The European Commission has awarded the Finnish forest industry company UPM a grant of EUR 170 million for a solid wood-based biorefinery (BTL) project in Strasbourg, France, as part of the EU’s NER300 programme. Finland’s state-owned energy company Vapo has also been awarded EUR 88.5 million for the construction of a biodiesel plant in Kemi, northern Finland.
“The EU’s decision is recognition for UPM’s genuine knowledge in biofuels development work. The technology in the field continues to develop strongly. UPM’s Lappeenranta Biorefinery project will give us good experience also when considering the solid wood-based biorefinery,” says Petri Kukkonen, Head of UPM Biofuels.
World’s first biodiesel refinery
UPM started the construction of the world’s first wood-based biodiesel producing refinery in Lappeenranta, eastern Finland, in summer 2012. The plant is being constructed without any public funding and will produce renewable diesel out of crude tall oil, a residue of pulp production. The process is based on hydrotreatment and production will start in summer 2014.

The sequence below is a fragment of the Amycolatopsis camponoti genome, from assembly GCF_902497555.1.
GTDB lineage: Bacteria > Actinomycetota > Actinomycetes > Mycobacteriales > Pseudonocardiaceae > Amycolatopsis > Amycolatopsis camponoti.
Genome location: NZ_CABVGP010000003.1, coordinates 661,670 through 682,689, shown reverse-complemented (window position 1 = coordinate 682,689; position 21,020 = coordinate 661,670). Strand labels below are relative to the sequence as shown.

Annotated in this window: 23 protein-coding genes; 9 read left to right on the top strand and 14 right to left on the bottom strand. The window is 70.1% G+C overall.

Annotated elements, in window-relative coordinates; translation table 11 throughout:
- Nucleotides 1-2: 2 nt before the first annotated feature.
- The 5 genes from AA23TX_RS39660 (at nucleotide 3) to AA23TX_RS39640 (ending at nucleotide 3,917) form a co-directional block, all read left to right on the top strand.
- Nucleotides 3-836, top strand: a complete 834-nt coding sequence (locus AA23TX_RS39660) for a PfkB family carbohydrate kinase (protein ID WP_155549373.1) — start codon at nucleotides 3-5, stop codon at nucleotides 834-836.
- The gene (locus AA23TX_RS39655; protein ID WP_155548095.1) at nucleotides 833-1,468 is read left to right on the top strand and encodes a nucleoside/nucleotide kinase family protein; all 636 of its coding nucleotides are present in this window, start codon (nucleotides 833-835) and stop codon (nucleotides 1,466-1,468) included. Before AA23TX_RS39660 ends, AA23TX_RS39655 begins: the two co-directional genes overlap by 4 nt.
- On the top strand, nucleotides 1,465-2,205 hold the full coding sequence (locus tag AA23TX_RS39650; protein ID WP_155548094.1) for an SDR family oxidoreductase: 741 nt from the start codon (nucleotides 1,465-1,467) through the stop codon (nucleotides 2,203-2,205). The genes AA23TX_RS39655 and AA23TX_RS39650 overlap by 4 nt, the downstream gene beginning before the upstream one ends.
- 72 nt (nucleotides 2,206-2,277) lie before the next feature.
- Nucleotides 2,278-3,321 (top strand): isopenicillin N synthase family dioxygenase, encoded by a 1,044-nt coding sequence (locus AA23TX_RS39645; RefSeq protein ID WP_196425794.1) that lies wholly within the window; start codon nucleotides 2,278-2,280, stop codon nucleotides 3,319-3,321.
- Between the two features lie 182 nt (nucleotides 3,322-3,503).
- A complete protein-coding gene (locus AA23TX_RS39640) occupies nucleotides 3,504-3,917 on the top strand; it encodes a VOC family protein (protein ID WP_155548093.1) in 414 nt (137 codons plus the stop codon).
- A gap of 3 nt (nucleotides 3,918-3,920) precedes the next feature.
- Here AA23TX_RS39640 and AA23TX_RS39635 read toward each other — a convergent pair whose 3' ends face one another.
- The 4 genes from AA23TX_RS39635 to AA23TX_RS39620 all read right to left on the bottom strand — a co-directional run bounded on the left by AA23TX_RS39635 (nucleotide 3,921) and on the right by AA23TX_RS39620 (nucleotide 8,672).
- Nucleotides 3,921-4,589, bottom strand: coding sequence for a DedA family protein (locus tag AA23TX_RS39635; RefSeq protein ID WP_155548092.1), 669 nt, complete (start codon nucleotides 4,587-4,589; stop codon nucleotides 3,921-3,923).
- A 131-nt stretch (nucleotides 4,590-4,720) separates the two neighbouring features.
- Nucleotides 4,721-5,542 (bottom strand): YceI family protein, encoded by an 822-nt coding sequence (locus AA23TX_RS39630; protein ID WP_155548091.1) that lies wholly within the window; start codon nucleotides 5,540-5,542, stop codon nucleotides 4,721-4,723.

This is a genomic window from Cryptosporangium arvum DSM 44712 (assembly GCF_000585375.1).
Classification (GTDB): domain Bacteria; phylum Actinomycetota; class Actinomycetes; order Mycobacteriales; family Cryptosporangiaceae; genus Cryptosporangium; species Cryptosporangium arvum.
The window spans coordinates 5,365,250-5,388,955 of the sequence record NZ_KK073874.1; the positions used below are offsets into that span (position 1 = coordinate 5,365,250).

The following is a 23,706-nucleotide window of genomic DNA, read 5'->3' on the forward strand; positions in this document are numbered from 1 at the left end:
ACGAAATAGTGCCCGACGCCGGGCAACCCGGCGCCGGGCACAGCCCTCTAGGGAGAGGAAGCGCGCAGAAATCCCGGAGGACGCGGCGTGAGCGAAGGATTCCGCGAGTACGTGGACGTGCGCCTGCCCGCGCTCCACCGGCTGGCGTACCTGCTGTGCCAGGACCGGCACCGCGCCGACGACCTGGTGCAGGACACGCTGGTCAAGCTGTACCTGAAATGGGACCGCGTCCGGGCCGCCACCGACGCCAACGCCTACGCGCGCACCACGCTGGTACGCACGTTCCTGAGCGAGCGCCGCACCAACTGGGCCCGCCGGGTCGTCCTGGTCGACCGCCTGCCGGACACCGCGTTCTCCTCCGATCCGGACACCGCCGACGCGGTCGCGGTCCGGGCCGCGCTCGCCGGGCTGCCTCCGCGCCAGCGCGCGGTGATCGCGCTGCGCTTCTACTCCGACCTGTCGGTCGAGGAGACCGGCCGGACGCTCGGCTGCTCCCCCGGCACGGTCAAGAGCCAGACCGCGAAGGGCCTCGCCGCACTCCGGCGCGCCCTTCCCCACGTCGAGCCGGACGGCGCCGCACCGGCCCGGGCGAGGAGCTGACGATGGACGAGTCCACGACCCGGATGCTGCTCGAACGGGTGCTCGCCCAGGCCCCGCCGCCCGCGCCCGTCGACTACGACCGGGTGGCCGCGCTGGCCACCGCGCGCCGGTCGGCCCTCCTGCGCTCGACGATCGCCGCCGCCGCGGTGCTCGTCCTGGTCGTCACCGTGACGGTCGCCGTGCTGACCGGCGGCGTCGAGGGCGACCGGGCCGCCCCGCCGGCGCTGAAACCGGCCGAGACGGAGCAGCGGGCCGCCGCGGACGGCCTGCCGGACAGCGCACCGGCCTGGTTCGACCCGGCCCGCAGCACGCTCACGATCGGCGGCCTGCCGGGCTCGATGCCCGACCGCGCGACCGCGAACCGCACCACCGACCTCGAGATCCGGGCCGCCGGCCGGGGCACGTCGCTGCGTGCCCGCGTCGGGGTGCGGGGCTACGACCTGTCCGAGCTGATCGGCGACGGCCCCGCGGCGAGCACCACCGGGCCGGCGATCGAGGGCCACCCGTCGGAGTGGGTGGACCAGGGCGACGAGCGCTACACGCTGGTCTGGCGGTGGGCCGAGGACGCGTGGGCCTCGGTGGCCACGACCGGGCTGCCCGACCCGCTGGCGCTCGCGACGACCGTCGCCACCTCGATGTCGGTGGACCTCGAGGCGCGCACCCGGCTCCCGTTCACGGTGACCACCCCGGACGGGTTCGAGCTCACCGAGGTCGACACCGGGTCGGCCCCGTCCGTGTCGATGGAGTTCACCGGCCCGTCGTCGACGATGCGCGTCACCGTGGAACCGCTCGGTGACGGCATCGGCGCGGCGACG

UPM’s biorefinery planned for Strasbourg will produce renewable diesel from energy wood, such as logging residue or bark. The main end product of both biorefineries, one using solid wood and the other using tall oil as raw materials, is second generation wood-based renewable diesel called UPM BioVerno.
According to UPM, it will continue to clarify the investment prerequisites for the Strasbourg biorefinery. The investment decision is subject to the economic operating environment and the long-term outlook for the market price and availability of wood. Also, amendments to biofuels’ raw material-related directives that are currently being considered by the EU will have an impact on UPM’s investment decision. The final assessment on the investment will be made within 12-18 months.
The EU’s NER300 programme (New Entrants Reserve) is one of the key components of the political decisions targeted at reducing Europe’s carbon footprint.
Sources: UPM, Helsingin Sanomat